Is Snort a good choice for monitoring network and web application traffic on Amazon EC2? If not, why and what IDS would you suggest? Is Snort a good choice to monitor for XSS, Sql Injection, attempt to brute force accounts and enumerate users, and detect DDoS against the web app?

Snort can be installed on the Linux based loadbalancers (haProxy); but I am not sure where commercial tools like Alert Logic should sit that does not create a performance bottleneck and single point of failure.


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I don't have much experience with AWS, but if your main goal is to protect against web-related exploits like XSS, SQL injection, etc., then a web application firewall may be more effective. Snort certainly has rules available for these things, but in my experience a web application firewall will do a better job. This thread has a good explanation on why this is often the case: Using an IPS as an alternative to mod_security

If you are using apache mod_security is the most popular WAF. For DDoS and brute force protection, check out mod_evasive.

Of course Snort does a pretty good job as well and protects against things that WAFs do not, so if the extra resource usage doesn't concern you then I don't think there's any harm in also running Snort as an additional layer of protection.

Ultimately though, the best way to secure a web application is to audit the web site's source code to make sure that these vulnerabilities don't exist in the first place. IDS and web application firewalls are great, but if your site has a vulnerability, a determined attacker will find a way to exploit it.

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    Very interesting suggestions. My concerns comes from the fact that everyday through application logs, I see from many malicious IPs we get a considerable load of traffic trying XSS and SQL injection; they do not succeed, but I would like to detect it, and just block those IPs automatically. Is mod_security a good choice for this?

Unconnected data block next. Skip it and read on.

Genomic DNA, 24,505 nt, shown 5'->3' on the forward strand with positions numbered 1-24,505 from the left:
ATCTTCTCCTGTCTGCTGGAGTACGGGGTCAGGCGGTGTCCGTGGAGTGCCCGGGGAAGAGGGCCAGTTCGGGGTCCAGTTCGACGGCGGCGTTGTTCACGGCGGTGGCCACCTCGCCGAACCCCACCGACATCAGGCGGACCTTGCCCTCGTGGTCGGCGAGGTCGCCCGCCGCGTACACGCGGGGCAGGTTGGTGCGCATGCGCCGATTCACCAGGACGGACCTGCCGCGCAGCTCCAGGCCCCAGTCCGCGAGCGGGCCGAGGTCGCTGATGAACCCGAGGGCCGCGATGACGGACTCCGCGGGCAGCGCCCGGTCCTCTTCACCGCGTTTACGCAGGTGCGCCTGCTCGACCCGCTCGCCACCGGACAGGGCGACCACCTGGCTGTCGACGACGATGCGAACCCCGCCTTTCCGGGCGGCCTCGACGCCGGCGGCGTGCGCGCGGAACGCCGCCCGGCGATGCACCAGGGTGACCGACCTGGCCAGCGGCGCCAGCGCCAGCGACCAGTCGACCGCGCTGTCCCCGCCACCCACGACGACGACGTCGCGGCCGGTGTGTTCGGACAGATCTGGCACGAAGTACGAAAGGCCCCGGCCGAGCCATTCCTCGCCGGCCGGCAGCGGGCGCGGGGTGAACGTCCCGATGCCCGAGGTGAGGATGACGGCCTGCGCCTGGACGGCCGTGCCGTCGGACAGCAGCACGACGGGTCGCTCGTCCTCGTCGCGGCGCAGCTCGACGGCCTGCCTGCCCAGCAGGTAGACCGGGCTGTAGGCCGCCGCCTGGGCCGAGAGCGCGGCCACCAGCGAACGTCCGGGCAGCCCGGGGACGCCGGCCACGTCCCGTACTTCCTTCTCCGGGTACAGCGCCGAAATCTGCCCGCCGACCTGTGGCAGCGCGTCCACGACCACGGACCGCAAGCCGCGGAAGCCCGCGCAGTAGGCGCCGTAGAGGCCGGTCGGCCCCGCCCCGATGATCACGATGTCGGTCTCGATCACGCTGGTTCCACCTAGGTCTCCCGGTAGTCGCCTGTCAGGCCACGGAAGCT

– Goli E
    Commented Dec 31, 2014 at 17:48
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    @GoliE mod_security will block attacks before they reach the application, but I don't believe it provides a built-in mechanism for banning IP addresses. There are, however, a number of ways to do it which you can find on Google. The simplest way I've found is to combine it with the excellent tool fail2ban: fail2ban.org/wiki/index.php/HOWTO_fail2ban_with_ModSecurity2.5
    – tlng05
    Commented Dec 31, 2014 at 20:01
  • One other thing that I forgot to mention in my original answer: If any pages on your website use HTTPS, Snort will not be able to detect attacks on those pages, while mod_security will. This is because Snort only monitors network packets and therefore cannot read HTTPS encrypted data, whereas mod_security has access to transaction data before SSL encryption and after SSL decryption.
    – tlng05
    Commented Dec 31, 2014 at 20:14
  • Thanks @user54791, well; if I terminate SSL traffic on the load balancer, then I can pass it through Snort.right?
    – Goli E
    Commented Dec 31, 2014 at 21:19
  • @GoliE, yes, if you terminate on the load balancer and put the Snort machines behind the load balancer, then Snort will be able to monitor the SSL traffic.
    – tlng05
    Commented Dec 31, 2014 at 21:59

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